In order to be successful academics the followers must exhibit their intelligence. Advocating the most logical position does not really allow them to do this, as the most logical idea is often the simplest idea and the truth will almost certainly question aspects of the dominant ideology. Accordingly, the best course of action is to accept the overly complex, dogmatic ideology and to critique it slightly. This allows the academic to play for status because, even if his idea is wrong, he shows the intelligence to entertain a complex, relatively novel idea and the intelligence to originally critique it but this is balanced with all the benefits of essentially conforming and showing that he is cooperative.
The originators of clever-silly ideas – Nietzsche, Marx, Franz Boas – are psychologically very different. Geniuses in the arts, and to a lesser extent in the social sciences, combine extremely high intelligence with low impulse-control, low cooperativeness (though high empathy) and very high mental instability. These traits are true of all of the originators of such clever silly ideas as postmodernism, cultural determinism and others. They don’t care if their original, counter-cultural idea causes offence; they absolutely think outside the box, and they are so mentally unstable that they may act in bouts of anger.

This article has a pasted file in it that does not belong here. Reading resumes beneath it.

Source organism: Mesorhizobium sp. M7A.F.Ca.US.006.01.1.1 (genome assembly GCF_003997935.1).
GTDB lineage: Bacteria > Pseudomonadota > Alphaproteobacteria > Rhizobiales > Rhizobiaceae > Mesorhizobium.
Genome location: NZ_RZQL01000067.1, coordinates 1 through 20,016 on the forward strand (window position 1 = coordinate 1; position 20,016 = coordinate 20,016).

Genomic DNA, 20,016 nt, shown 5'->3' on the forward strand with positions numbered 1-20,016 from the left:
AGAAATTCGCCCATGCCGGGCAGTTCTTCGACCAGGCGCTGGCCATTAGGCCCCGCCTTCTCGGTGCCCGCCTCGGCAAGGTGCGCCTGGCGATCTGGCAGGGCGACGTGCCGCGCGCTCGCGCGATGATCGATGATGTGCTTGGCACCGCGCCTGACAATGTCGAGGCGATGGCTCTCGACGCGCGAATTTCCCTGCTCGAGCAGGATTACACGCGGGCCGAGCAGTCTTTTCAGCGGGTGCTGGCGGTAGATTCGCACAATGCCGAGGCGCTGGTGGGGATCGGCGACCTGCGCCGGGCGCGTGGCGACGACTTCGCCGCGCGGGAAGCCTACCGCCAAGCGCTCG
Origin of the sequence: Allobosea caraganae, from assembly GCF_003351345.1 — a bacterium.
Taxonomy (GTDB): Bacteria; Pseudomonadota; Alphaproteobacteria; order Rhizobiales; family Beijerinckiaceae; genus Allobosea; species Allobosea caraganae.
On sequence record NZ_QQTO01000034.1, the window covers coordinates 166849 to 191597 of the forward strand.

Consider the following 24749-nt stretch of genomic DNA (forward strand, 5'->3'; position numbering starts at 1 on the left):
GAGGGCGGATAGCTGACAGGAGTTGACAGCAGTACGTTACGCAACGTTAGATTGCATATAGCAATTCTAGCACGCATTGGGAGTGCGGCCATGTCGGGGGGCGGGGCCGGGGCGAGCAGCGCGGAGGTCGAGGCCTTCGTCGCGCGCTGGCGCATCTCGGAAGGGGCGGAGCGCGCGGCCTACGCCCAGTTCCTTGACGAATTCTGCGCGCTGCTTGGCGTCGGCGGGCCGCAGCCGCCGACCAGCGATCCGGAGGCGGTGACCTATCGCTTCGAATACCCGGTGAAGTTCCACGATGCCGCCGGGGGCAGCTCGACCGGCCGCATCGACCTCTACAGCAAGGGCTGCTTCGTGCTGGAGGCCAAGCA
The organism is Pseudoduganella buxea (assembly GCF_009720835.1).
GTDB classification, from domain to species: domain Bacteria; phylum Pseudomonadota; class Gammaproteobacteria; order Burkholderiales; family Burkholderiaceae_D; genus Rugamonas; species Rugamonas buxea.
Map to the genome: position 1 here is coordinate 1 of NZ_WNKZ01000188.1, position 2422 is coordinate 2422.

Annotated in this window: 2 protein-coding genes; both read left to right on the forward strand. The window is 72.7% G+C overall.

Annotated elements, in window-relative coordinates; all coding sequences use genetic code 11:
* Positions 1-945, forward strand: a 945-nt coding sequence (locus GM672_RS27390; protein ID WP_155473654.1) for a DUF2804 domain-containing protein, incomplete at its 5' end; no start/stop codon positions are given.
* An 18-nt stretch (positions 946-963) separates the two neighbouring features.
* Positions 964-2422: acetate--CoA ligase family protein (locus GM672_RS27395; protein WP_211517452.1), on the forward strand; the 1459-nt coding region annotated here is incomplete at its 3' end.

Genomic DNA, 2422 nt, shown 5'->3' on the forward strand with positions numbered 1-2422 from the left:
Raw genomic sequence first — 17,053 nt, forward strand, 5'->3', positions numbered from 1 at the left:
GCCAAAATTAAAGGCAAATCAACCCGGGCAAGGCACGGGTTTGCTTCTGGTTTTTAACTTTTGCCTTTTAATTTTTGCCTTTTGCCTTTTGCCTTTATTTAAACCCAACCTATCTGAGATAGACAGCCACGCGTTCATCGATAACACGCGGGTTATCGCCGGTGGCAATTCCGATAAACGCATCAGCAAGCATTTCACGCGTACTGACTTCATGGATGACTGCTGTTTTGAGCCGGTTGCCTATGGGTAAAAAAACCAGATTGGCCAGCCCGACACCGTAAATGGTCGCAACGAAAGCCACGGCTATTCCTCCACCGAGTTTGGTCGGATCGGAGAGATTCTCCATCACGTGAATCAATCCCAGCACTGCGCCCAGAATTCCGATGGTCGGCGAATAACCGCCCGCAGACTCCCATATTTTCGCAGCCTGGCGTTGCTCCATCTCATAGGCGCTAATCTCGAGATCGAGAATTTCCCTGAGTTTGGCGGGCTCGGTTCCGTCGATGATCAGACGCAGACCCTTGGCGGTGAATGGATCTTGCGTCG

Their ideas are wrong, but they are highly original and highly complex, meaning that they display, to a far greater extent than their eventual followers, their extremely high intelligence and, accordingly, play for very high status. They take a much bigger risk than the followers – braving pariah status and even physical violence – for a much bigger payoff: the possibility of being an academic megastar. Sometimes they are unsuccessful, sometimes partially so (their work might be recognized but only after their death) and sometimes, epitomized by Boas who gained star status and a senior academic position, the gamble pays off entirely.
The very personality profile that makes people academics also makes them ideologically conformist. Only a tiny minority, the artistic geniuses, will break the mould with original clever silly ideas, and these people tend to be selfish, impulsive and mentally unstable.
Another minority will develop empirically accurate, original ideas. They differ from clever-silly originators in having even higher intelligence, higher Asperger’s traits, lower mental instability, and higher extraversion, making them utterly thrilled by new discoveries.